Supervisors give go-ahead for $32K Bell Tower repairs

Strikers for bells need replaced


With the 36th annual Bell Tower Festival looming, the Greene County board of supervisors Monday was essentially faced with two options — spend $32,650 to get the festival’s namesake tower chiming properly again or else go find a hunchback bell-ringer.

The supervisors voted unanimously to hire the Cincinnati-based Verdin Co. to fabricate five new electrical strikers for the tower’s timely Westminster chime.

“You’re not going to believe this,” Supervisor Tom Contner remarked before the vote, “but I’m voting aye.”

“They’re up there,” he said of the tower’s bells. “They have to work.”

While the Bell Tower Festival is only 36 years old, the Mahanay Memorial Carillon Tower itself will turn 50 in October 2016.

One by one, the electrical strikers for the 14 individual bells have broken down. If the five-bell Westminster chime sounds a little off lately, that’s because the strikers that ring the largest two bells aren’t working.

The county could have tried fixing the two inoperable bells at a cost of $6,000, county Engineer Wade Weiss told the supervisors, or else buy five new strikers at a cost of $32,650.

“It’s an outdated system they haven’t supported for about 15 years,” Weiss said of the Verdin Co.

The other nine strikers need to be replaced as well, Weiss said, but those bells are only rung when played manually, which is rare.

To replace the nine other strikers would cost an additional $36,340, Weiss reported.

The Westminster chime is the only time the tower’s bells actually ring throughout the day, making the fix a priority, according to Weiss.

The music is generated by a music system that replicates the sound of 61 cast bells. A new digital music system was installed in December 2013 by the Mahanay Bell Tower Community Foundation at a cost of about $16,000.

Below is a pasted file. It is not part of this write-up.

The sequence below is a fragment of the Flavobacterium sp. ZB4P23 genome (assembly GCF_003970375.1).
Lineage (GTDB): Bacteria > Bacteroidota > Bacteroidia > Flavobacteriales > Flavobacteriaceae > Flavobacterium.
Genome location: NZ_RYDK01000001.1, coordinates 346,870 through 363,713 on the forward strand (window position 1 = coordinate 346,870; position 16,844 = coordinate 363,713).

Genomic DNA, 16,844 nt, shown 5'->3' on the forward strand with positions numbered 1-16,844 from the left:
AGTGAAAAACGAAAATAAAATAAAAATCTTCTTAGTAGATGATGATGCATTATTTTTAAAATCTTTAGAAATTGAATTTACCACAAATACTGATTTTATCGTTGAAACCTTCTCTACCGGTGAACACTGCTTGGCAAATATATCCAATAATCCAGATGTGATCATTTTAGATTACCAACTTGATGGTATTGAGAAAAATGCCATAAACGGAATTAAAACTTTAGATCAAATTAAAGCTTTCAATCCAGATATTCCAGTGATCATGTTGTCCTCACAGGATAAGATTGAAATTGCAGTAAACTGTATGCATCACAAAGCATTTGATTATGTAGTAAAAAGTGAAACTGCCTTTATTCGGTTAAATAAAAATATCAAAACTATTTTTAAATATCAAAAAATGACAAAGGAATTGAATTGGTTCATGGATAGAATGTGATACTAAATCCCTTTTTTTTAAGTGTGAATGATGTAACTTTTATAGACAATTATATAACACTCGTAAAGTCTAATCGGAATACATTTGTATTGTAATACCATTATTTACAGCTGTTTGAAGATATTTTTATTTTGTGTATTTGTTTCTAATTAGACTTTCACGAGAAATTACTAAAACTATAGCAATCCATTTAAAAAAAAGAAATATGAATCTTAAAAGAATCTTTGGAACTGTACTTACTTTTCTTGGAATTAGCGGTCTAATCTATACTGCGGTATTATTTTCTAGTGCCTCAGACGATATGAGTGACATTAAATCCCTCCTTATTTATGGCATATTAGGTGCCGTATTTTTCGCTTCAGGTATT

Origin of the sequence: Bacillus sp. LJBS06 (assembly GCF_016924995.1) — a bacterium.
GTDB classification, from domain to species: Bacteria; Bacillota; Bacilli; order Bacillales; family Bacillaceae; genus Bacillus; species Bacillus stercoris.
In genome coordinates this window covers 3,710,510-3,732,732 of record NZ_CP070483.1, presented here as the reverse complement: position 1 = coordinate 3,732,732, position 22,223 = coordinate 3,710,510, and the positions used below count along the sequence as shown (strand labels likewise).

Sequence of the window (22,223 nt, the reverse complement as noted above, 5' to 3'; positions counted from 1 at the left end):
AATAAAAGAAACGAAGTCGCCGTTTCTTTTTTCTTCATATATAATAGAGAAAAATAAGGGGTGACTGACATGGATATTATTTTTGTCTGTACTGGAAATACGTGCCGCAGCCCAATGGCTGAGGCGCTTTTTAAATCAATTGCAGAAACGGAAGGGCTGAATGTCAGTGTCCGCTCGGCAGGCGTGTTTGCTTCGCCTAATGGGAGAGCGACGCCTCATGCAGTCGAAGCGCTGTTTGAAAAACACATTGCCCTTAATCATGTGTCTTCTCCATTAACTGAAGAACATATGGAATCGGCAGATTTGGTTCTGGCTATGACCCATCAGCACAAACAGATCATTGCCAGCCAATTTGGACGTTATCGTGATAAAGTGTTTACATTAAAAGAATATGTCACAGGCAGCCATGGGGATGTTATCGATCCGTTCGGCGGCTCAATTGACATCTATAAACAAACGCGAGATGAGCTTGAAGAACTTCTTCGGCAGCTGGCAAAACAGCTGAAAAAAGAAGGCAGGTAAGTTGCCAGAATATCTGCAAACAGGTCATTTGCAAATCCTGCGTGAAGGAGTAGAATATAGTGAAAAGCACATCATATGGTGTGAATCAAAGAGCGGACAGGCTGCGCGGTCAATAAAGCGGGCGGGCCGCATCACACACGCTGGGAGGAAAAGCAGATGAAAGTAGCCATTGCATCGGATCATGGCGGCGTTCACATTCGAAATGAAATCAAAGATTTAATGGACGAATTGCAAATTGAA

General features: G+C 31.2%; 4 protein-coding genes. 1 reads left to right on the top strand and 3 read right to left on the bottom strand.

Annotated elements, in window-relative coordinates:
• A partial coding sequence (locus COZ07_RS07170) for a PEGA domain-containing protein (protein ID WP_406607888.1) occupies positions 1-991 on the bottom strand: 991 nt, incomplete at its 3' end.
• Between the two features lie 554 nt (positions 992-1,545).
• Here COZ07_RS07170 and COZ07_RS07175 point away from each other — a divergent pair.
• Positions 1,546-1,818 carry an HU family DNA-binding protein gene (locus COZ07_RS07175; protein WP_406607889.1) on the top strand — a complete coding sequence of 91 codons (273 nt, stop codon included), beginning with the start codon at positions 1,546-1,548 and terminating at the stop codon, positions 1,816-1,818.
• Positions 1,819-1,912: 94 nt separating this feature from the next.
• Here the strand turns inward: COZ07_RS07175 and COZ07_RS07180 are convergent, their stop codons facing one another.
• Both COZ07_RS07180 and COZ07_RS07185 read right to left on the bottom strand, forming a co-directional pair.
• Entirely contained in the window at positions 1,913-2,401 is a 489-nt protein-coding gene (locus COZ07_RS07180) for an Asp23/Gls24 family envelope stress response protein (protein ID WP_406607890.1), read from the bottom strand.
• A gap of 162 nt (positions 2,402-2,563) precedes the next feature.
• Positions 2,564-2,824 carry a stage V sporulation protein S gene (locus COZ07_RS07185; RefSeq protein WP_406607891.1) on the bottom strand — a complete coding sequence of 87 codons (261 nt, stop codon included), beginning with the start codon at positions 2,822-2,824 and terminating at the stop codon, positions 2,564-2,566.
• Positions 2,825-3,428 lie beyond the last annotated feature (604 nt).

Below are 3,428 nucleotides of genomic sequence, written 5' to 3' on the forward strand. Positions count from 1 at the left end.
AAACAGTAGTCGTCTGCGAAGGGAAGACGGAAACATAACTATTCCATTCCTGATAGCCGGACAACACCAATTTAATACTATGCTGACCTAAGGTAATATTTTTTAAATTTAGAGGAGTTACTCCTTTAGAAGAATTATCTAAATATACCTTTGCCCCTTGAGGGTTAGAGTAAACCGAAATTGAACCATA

Supervisor Guy Richardson said Monday that Weiss has been put in direct contact with Verdin because maintenance issues with the tower haven’t always been communicated by the foundation to the county, which technically owns the tower and the land.

The top of the tower also has water leakage issues, Weiss said.

The foundation, Richardson suggested, has been preoccupied for years with increasing the number of bells in order to make a true carillon out of the Bell Tower.

In order to be considered a true carillon, the tower would need at least 23 bells.

But as bellmaker Tim Verdin has told supervisors in the past, it’s an effort well worth undertaking — there are only about 400 carillons in the entire world.

The ultimate goal is for the Mahanay Bell Tower to boast a 48-bell, four-octave carillon.

Verdin recently quoted the cost of a new top structure capable of holding upwards of 45,000 pounds — in addition to the hanging of 15 upper-octave bells already purchased and on display in the courthouse lobby — at $148,000.

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